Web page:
Australia The ACT government wants more Canberrans on public transport — could making it free be the answer?
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Before COVID-19, the ACT government had to put on more light rail services to keep up with demand — hitting its 2021 passenger numbers target 12 months ahead of schedule.
Now it's concerned it could be years before passenger numbers return to pre-pandemic levels.
And with the ever-looming threat of a return of travel restrictions and health concerns due to the difficulty of social distancing on a crowded bus or light rail vehicle, how does the government get Canberrans back on board?
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New ticketing system to give passengers real-time information
Now the ACT government has released a Transport Recovery Plan aimed at restoring community confidence in the network and adapting to the "new normal".
Transport Minister Chris Steel said even with patronage numbers having climbed to around 77 per cent of pre-pandemic levels, there had been serious flow-on impacts to the broader road transport network.
"As a result of having less people using public transport, we're now seeing congestion on our roads up 3 per cent across the ACT and in parts of Woden it's up 8 per cent, so this is something that we really need to tackle," he said.
"The advice is still to avoid public transport during peak hours, so we're actually not at the point where we can get people back on public transport.
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"We need to explore a range of other strategies looking at how we can encourage people to travel in the off-peak times."
To help do that, part of the plan involves pushing ahead with procurement of a new ticketing system to replace MyWay.
Mr Steel said that as well as having the ability for passengers to tap on using a credit card and manage an account linked to a card, it would include a customer information system accessed through an app or a website.
"They can know more information about how many people are riding on public transport, is the light rail vehicle full that they're about to catch," he said.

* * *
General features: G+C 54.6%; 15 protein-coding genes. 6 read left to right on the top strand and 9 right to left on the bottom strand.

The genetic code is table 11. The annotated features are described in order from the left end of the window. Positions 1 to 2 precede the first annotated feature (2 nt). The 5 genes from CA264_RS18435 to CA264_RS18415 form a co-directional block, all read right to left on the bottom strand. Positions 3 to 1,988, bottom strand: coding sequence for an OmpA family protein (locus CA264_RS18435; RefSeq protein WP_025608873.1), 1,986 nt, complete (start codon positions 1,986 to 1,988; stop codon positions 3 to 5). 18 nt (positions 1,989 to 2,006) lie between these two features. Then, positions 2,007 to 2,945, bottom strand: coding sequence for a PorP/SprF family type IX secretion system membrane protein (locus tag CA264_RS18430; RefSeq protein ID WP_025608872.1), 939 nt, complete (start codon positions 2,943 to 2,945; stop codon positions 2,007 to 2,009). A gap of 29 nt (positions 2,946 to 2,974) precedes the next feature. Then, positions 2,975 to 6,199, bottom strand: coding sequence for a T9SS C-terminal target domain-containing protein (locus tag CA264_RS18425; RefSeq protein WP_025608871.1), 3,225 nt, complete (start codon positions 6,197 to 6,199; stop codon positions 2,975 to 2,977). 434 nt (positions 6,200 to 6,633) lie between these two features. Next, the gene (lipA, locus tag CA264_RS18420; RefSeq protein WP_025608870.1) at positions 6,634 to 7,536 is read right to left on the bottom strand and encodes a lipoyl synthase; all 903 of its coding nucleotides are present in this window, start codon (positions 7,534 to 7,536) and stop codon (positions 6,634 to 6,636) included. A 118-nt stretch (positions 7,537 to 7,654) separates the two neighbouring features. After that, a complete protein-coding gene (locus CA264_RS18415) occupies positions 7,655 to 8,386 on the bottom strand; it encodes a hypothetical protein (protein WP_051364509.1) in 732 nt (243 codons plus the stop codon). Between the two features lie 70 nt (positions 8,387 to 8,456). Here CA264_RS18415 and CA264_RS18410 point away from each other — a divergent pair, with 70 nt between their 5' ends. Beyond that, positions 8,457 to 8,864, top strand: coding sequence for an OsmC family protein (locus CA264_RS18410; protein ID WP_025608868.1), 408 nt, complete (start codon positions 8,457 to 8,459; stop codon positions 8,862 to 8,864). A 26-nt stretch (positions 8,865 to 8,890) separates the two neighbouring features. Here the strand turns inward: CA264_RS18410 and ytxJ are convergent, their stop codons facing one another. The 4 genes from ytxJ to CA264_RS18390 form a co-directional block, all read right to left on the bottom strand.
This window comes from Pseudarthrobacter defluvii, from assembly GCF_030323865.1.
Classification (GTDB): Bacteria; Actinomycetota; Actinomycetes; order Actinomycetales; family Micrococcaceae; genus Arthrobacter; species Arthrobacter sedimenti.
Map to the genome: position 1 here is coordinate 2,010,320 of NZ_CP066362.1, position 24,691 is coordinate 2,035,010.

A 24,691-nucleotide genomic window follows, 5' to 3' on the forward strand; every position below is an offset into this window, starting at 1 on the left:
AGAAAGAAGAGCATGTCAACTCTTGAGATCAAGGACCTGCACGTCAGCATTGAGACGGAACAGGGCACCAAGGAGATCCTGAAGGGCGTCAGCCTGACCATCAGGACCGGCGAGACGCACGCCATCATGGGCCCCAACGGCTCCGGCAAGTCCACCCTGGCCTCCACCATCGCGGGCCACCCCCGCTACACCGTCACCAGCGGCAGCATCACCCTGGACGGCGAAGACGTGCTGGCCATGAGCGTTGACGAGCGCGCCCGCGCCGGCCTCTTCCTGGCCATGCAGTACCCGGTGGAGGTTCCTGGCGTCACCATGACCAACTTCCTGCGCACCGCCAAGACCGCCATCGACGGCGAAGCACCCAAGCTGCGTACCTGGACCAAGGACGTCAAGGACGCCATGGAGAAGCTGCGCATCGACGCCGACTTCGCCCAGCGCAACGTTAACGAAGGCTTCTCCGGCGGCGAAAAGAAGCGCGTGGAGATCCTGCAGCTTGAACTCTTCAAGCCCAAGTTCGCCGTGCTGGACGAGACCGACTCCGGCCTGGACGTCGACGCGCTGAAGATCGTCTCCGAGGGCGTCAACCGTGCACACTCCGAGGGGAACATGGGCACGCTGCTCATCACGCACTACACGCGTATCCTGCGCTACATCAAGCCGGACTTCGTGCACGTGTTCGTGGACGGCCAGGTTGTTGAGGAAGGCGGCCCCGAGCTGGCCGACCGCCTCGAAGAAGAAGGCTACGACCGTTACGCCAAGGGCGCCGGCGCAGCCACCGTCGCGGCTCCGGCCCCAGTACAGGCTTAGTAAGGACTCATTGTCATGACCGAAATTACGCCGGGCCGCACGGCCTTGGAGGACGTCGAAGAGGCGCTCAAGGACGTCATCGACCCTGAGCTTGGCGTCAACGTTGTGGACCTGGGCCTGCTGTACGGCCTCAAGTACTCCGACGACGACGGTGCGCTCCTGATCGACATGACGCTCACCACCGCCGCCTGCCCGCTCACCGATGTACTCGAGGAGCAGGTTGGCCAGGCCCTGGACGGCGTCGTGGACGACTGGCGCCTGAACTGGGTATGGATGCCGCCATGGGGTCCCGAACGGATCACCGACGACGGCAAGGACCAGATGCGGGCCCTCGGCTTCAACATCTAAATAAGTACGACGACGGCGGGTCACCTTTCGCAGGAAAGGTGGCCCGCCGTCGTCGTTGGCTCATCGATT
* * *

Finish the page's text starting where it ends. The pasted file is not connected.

"So they can make better decisions for their health and make sure they're safe in the future as well."
Negotiations with a preferred provider for the new system fell through in January, and market sounding for a new tenderer closes on May 14.
But rolling out a new system isn't likely to be cheap.
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So, what if there weren't any tickets at all?
Luxembourg offers case for free transport
With a swelling population and the highest number of passenger cars per inhabitant in Europe, the tiny nation of Luxembourg last year became the first jurisdiction in the world to make public transport free.
The country's Mobility Minister François Bausch said they had adapted their transport strategy to focus on "moving people and not moving vehicles".
Mr Bausch pointed to statistics from the United Nations which project that by 2050, 68 per cent of the world's population will be living in urban areas.
"We have to change for that, so that it is really liveable," Mr Bausch said.
"Mobility is a public service that the society has to offer to everybody, and everybody in the same way, because otherwise you will have more segregation in the society."
But Luxembourg's ticket-free system isn't without costs.
The Grand Duchy will lose 41 million euros ($64m) in annual ticket revenue, but that's just a fraction of the total network running costs of more than 500 million euros.
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"It makes no sense to make the public transport free if you don't have a strategy and an investment program to improve the quality and the offer of the public transport," Mr Bausch said.
Free transport in Canberra 'an aspirational goal'
Mr Steel said the ACT government was interested in how jurisdictions around the world tried to attract new public transport users, though for now he ruled out a move away from tickets.
At the ACT Labor Party's 2019 annual conference, the party's members voted in favour of a motion to make public transport free for students.
But Mr Steel said it was an aspirational goal.
"Student numbers using public transport have bounced back remarkably — almost to the same level as it was prior to the pandemic," he said.
"It's the rest of the passengers across our transport system where we've seen a real drop.
"One of the downsides is not having the revenue being able to be reinvested in the public transport system.
Public Transport Association of Canberra chair Ryan Hemsley agreed it was not the right approach for improving patronage.
"If there is money in the budget to make public transport free — there's money available to make public transport better," he said.
"A bus that comes once an hour and is free is not as attractive for potential passengers as one every 15 minutes."
Mr Hemsley said users would be happy to continue to pay using a new ticketing system, provided it worked.
"The most important thing is that it's reliable and people are able to use it to get to where they need to go," he said.
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